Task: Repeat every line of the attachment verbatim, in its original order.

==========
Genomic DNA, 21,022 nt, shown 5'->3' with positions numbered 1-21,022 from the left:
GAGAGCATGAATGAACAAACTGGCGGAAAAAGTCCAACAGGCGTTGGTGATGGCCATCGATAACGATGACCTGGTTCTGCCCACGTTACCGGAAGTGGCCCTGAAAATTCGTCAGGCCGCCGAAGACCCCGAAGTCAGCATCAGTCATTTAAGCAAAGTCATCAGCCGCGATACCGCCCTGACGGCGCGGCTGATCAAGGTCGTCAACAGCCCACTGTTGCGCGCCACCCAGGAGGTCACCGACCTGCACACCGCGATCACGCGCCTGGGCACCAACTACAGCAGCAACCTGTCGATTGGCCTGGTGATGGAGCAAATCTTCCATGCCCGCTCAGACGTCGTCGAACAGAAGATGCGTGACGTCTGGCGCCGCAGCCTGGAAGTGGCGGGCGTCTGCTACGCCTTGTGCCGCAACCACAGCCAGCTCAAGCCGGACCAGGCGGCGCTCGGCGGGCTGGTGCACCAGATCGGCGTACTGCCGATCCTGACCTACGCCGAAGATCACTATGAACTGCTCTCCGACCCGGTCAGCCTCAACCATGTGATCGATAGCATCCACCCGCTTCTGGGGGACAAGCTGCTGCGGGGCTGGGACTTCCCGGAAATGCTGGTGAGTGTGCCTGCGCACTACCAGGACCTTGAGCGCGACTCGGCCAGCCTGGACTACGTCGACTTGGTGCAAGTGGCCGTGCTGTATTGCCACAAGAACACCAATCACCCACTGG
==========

Genomic DNA, 21,022 nt, shown 5'->3' with positions numbered 1-21,022 from the left:
GAGAGCATGAATGAACAAACTGGCGGAAAAAGTCCAACAGGCGTTGGTGATGGCCATCGATAACGATGACCTGGTTCTGCCCACGTTACCGGAAGTGGCCCTGAAAATTCGTCAGGCCGCCGAAGACCCCGAAGTCAGCATCAGTCATTTAAGCAAAGTCATCAGCCGCGATACCGCCCTGACGGCGCGGCTGATCAAGGTCGTCAACAGCCCACTGTTGCGCGCCACCCAGGAGGTCACCGACCTGCACACCGCGATCACGCGCCTGGGCACCAACTACAGCAGCAACCTGTCGATTGGCCTGGTGATGGAGCAAATCTTCCATGCCCGCTCAGACGTCGTCGAACAGAAGATGCGTGACGTCTGGCGCCGCAGCCTGGAAGTGGCGGGCGTCTGCTACGCCTTGTGCCGCAACCACAGCCAGCTCAAGCCGGACCAGGCGGCGCTCGGCGGGCTGGTGCACCAGATCGGCGTACTGCCGATCCTGACCTACGCCGAAGATCACTATGAACTGCTCTCCGACCCGGTCAGCCTCAACCATGTGATCGATAGCATCCACCCGCTTCTGGGGGACAAGCTGCTGCGGGGCTGGGACTTCCCGGAAATGCTGGTGAGTGTGCCTGCGCACTACCAGGACCTTGAGCGCGACTCGGCCAGCCTGGACTACGTCGACTTGGTGCAAGTGGCCGTGCTGTATTGCCACAAGAACACCAATCACCCACTGG